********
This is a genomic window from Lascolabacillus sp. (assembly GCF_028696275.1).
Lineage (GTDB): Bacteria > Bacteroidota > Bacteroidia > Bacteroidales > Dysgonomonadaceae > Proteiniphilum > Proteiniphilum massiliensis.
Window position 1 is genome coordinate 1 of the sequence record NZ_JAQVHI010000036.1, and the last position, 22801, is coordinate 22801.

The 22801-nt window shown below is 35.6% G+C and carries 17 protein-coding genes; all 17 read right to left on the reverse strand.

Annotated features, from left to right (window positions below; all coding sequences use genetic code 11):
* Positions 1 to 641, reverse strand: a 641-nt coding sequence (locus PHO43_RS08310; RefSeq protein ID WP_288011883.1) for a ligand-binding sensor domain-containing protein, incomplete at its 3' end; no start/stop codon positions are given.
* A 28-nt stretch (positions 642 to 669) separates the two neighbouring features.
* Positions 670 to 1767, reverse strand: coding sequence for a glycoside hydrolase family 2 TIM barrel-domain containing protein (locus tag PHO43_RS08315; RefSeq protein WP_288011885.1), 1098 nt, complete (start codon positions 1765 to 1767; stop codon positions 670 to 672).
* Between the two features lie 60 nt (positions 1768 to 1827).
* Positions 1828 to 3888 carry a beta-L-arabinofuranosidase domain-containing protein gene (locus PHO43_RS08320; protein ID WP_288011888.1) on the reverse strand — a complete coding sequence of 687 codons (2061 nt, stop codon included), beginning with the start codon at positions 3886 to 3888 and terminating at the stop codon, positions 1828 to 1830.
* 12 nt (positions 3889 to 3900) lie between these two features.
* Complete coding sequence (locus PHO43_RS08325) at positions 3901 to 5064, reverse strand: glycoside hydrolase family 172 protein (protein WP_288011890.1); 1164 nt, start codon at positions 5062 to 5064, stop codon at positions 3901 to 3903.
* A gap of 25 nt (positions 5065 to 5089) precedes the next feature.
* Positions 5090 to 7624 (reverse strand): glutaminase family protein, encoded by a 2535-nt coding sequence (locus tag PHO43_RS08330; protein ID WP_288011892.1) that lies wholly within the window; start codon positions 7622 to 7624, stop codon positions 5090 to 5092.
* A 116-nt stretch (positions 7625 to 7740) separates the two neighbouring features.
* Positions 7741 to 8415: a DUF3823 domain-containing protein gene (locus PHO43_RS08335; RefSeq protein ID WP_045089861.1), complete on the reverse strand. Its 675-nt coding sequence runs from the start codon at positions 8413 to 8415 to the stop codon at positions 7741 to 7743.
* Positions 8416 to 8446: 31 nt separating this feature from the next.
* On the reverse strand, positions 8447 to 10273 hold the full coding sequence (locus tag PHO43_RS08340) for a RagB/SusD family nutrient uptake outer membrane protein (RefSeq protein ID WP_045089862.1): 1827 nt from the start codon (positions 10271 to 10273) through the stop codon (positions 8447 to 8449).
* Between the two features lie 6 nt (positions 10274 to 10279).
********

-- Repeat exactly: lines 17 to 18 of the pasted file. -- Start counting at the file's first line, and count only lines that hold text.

* Positions 8416 to 8446: 31 nt separating this feature from the next.
* On the reverse strand, positions 8447 to 10273 hold the full coding sequence (locus tag PHO43_RS08340) for a RagB/SusD family nutrient uptake outer membrane protein (RefSeq protein ID WP_045089862.1): 1827 nt from the start codon (positions 10271 to 10273) through the stop codon (positions 8447 to 8449).